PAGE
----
Richard Bavin

Richard Bavin

Richard Bavin
Queenswood - Late Summer, 2015, charcoal, 345 x 460 mm

Trees have always filled me with joy and wonder and I can be absorbed for hours in simply looking. Throughout my life I have loved many city trees but these days I am blessed with an attic studio looking onto mature chestnuts and oaks, and a home in a valley filled with orchards and woods. Every tree, great or small, has its own character and presence, and walking in woodland is a deeply restorative pleasure in any weather.

Richard Bavin
Springtime Song

Most of my drawings and paintings depict specific trees and woodland in Herefordshire. My starting point is always to spend time walking or sitting quietly with sketchbook and camera amid the mud, wind, birds and midges. The act of drawing intensifies the experience and I feel fully alive! Patience and perseverance are rewarded by extraordinary moments when a scene is made astonishingly beautiful by some shift of light or weather. In the studio I distill these encounters and records into paintings, aiming to share what I have seen and felt as faithfully as possible with the viewer. 

Richard Bavin
Wood Edge on Foggy Morning

Winter is my favourite season with stark, bare tree forms, slanting sun and hot coffee to hand. Oak Tree, is based on a pencil drawing of a grand old estate tree whereas Wellington Wood - Winter Sun shows a stand of young oaks, regrowing after clearance, in a wood I visit often.

Richard Bavin
Wellington Wood - Winter Sun, 2012, watercolour, 460 x 670 mm

It breaks my heart to see how rapidly Britain's trees and woodland are succumbing to development and the ravages of pollution and disease, and I am involved in campaigning locally and nationally. But in my practice as an artist I choose to go on making paintings which delight in the myriad ways in which trees enrich our world and ourselves. At the end of my life I hope that my work will not be a eulogy for what we have lost but a celebration.

Richard Bavin
Old Oak, 2014, oil on board, 700 x 1000 mm

Peintre profondément amoureux des arbres et des bois, chaque mois je passe une partie de mon temps dehors à faire des croquis au fusain et à l'aquarelle et à photographier. Tout aussi importante est la solitude et le temps pris à observer et à m’imprégner de ces expériences.

Dans mon atelier grenier du Herefordshire rural, j'utilise ce matériau d’extérieur comme point de départ pour les aquarelles et les huiles. Mon but est de communiquer le caractère de chaque arbre individuel, le caractère des bois, et ce que l’on ressent à être là en différentes saisons et par différents temps. La lumière perpétuellement changeante en est la clé. L’essentiel de mon travail se construit par couches durant des semaines et des mois pour apporter profondeur et richesse aux couleurs.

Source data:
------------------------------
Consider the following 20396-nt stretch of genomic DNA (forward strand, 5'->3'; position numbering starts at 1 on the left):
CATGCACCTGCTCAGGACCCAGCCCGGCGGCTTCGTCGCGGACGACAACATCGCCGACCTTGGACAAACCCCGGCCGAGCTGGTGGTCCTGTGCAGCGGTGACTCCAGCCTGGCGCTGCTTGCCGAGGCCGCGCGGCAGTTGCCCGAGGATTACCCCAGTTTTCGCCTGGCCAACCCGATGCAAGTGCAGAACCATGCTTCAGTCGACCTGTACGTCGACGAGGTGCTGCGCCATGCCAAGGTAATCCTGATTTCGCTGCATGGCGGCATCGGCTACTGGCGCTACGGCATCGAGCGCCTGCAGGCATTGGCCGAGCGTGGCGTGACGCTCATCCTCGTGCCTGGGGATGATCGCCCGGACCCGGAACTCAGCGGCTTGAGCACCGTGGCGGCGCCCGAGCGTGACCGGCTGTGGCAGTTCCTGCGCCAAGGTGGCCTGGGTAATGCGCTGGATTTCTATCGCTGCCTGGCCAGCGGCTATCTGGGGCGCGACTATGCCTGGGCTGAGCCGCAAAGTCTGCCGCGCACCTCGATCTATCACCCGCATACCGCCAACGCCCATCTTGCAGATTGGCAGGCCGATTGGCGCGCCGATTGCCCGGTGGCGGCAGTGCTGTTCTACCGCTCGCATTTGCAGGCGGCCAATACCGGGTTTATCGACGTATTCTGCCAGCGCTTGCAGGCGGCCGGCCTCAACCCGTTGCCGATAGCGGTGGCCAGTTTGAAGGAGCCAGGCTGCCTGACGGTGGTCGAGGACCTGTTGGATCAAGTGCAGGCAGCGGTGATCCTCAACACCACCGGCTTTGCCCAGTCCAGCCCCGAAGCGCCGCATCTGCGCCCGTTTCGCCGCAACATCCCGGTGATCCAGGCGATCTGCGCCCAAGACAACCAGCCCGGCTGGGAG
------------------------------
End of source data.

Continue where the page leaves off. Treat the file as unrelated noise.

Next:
Richard Bavin
Young Oak on Quarry Edge

En octobre dernier je me suis rendu au centre de la France, une occasion tant attendue d'explorer les magnifiques forêts de Blois et de Chambord avec leur faune abondante. J’ai rejoint les Arboréalistes à Vaux, où nous avons été bénis par deux jours de chaud soleil pendant que nous dessinions et photographions les arbres locaux dans leur richesse automnale. Cette peinture est la première d'une série consacrée à ce voyage.


Nick Schlee

Nick Schlee

Nick Schlee
Copse in meadow', 81 x 101 cm 

I am usually in a state of high anticipation when I go out to sketch. I have to find a subject that stops me in my tracks. If I am not excited how will the picture I draw ever excite anyone else? I usually draw from the car. If I have to, I get out and work leaning on the bonnet.

I first try to make a mental verbal note, on an imaginary index card, of those elements that have made the initial impact on me. Putting the scene into words forces me to think and analyse what it is I am looking at. Working at speed I then try to capture all those essential components I decided made the scene worth recording. I leaving out detail I might discover on closer observation unless they help consolidate the picture I set out to make. I am careful about getting the essentials only and take great care to get everything in the right place.

Nick Schlee
Copse in Basildon Park

Later, when painting up the oil pastel in oils, I approximate the same calligraphic marks of the sketch with my brushstrokes. They are the key to the liveliness of my pictures. The long shadows and golden light of the evening help make the pictures atmospheric and moving.

I only choose subjects that in some way excite my eye and so I use slightly heightened colour and accented linear rhythms to create that same excitement in the viewer.

Back in the studio I paint from the sketch following it closely, painting it up to a large size in oil paint, the bigger the picture the more you get a feeling of being right there, actually in the landscape.

Nick Schlee
Trees at Basildon Park, 92 x 107 cm

I paint mainly landscapes of the country along the Ridgeway in West Berkshire, Wiltshire and Oxfordshire. These days the countryside is eerily bereft of people. But I find that the trees, whether close or far away on the tops of hills, become the animating element. They congregate in congenial clumps, sometimes menacing like ancient armies awaiting battle. Some trees deserve a picture to themselves suggesting restlessness or repose and always implying strength and longevity.

Nick Schlee
Stones and beech trees, 82 x 97 cm